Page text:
2. How long did it last and where did you stay?

“I had a long-term contract that lasted 7 months, from April to October. They offered me a house next to Disneyland. There were more houses around for all the employees of Disneyland. The house was really nice and new but also empty. From the first week, with my roommate and best friend there. Manuela, we decorated it step by step and it became as if it had been our home for ages.”

3. The view from your window.

“There were two big windows in my room… From the first I could see many trees and flowers. From the other I could see the kitchen of my crazy Italian friends; Mark, Alessandro and Gianluca. From both windows I could see people passing by, and sometimes there were crazy parties happening outside my window - it was fun!”

4. What were your “duties”?

“I was working in a boutique called" Emporium", the biggest one in Main Street, in Disneyland.  I was working as "conseil vente" that means advising the guests- coming from all around the world- about the products, helping them to find what they want. I was also arranging the boutique so that the boutique was always in a good condition. In addition, with my colleagues we were making lists about the products that were consumed during the day, so that next morning the boutique was full. We were also doing sales and there were many competitions between all the colleagues and between the other boutiques about who sold more. The competitions were also about quality; that means how good we were treating the guests.”

5. The atmosphere in Disneyland.

“For a visitor the atmosphere in Disneyland is magic. All the shops and the restaurants are built in a way that make you feel that you live in the most romantic period of time. The music all around Disneyland makes you feel so relaxed and you forget all of your problems. The attractions in the park make you feel like you become a kid aigain and the enthusiasm is so big that you're smiling all day long; just because you feel great. You feel you can't wait to go to one more attraction, to eat candies, chocolates, popcorn and of course the sweet apple candy.  In Disneyland people become a family, no matter the age, no matter which place of the world they come from. Meeting all your favourite Disney cartoons, bring you back in childhood when everyone was pure and happy. During work it’s of course difficult to feel relaxed and enjoy everything, but still, you get the feeling.”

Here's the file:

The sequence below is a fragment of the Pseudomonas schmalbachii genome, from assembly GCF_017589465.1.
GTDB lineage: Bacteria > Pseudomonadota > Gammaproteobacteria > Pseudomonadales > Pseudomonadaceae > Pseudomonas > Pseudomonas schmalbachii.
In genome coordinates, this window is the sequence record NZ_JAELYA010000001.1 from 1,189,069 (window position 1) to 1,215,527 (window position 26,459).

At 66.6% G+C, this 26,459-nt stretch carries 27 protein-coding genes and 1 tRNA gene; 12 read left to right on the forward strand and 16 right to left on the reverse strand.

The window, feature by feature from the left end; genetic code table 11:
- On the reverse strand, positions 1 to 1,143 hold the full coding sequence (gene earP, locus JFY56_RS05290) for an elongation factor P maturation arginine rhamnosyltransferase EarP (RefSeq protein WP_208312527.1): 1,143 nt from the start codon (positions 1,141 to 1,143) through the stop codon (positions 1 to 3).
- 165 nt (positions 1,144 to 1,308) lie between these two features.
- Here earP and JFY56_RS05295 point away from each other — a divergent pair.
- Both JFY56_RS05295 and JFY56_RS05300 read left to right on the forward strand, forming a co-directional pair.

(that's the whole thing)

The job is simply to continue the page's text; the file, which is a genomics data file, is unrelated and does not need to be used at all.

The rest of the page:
6. The staff and your company there.

“Millions people coming from all over the world and from all ages (you can't work if you are under 18 years old) work in Disneyland. In the boutique where I worked, we were around 50 employers. When I arrived I was told that I was the only Greek working there. At the beginning I was stressed about that, but then I got used to it and I really enjoyed working with people from Italy, Portugal, France... Almost all the Italian girls, some French people, one girl from Poland, one girl from Germany became my family there. We had so much fun together, working or not, we laughed a lot -even if there were some really taugh days at work-, and talked about everything. We had a really good communication and they also learned some Greek words!”

7. The best thing about this job.